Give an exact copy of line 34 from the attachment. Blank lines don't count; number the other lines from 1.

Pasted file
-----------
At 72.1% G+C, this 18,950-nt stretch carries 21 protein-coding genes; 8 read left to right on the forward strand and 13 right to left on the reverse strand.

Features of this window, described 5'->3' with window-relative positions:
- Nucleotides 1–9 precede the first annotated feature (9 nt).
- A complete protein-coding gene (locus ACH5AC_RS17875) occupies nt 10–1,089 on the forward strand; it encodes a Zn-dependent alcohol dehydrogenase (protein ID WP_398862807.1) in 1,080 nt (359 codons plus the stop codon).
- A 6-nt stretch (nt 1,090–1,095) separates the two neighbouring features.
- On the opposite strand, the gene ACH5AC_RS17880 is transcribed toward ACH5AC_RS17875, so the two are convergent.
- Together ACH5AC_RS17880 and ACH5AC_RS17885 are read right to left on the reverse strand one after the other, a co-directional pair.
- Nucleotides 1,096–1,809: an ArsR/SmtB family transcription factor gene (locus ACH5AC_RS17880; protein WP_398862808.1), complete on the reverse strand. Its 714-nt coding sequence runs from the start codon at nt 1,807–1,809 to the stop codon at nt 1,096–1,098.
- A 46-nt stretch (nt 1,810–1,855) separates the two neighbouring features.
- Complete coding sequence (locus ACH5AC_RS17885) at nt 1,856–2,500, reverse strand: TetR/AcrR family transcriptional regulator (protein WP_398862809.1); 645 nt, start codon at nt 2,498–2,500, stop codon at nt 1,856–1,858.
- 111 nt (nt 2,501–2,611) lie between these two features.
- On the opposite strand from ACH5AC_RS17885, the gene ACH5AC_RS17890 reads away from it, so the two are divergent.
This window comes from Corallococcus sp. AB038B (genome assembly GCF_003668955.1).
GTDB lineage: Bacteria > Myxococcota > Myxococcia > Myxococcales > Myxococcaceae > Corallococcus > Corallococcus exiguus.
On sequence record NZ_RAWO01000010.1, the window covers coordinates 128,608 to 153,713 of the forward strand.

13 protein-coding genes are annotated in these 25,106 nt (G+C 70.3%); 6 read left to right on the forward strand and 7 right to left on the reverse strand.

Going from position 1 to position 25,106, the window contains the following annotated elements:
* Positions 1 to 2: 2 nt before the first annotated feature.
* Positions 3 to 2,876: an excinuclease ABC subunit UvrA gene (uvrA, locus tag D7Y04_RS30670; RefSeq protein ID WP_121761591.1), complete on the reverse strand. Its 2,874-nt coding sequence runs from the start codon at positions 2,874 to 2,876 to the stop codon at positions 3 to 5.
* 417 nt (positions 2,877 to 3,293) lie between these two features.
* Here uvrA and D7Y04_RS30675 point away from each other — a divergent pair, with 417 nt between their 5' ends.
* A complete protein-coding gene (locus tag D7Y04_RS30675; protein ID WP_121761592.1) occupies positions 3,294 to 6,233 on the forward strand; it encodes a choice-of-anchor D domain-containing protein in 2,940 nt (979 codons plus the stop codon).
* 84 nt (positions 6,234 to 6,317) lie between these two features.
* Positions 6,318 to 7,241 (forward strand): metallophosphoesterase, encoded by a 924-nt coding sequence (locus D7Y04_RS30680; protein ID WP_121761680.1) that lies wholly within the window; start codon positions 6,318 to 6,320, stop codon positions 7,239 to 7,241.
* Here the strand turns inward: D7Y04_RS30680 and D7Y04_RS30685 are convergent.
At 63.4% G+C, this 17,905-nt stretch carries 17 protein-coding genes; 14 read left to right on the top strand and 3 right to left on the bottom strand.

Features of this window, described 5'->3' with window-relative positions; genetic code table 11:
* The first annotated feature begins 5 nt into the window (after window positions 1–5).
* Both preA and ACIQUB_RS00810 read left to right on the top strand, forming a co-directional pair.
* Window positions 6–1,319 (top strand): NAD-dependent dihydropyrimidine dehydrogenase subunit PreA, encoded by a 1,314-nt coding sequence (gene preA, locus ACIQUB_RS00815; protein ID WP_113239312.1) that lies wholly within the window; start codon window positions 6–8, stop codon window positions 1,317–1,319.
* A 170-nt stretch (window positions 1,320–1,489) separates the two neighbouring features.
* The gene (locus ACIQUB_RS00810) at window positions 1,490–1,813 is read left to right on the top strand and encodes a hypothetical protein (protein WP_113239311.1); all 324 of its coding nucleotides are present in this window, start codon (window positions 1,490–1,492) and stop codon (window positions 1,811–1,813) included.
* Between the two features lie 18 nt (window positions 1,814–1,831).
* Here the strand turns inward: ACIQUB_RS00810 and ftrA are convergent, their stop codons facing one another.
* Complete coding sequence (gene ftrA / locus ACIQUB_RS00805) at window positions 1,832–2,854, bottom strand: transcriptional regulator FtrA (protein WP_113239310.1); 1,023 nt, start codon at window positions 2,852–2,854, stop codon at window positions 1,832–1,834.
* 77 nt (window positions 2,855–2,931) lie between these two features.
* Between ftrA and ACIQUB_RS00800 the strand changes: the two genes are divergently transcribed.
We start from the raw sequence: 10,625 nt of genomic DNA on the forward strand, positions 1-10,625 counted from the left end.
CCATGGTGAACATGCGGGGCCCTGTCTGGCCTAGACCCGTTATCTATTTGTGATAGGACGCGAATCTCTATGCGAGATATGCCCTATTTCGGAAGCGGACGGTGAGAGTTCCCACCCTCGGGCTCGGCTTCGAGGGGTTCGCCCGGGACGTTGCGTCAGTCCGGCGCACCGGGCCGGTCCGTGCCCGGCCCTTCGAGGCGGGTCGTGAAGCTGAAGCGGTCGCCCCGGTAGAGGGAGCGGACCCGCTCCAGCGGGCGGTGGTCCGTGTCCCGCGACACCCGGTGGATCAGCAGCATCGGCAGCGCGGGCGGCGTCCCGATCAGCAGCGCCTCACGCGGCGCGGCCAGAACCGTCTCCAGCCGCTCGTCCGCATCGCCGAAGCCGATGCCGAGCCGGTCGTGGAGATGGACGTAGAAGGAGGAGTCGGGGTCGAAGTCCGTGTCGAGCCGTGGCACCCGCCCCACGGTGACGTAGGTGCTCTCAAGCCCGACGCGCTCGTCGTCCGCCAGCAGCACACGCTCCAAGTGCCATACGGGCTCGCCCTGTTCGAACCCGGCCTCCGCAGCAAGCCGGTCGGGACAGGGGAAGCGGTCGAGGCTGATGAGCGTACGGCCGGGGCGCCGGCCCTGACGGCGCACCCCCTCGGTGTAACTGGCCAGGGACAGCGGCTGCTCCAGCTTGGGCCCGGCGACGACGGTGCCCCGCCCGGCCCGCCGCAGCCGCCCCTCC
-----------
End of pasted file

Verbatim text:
* Here the strand turns inward: ACIQUB_RS00810 and ftrA are convergent, their stop codons facing one another.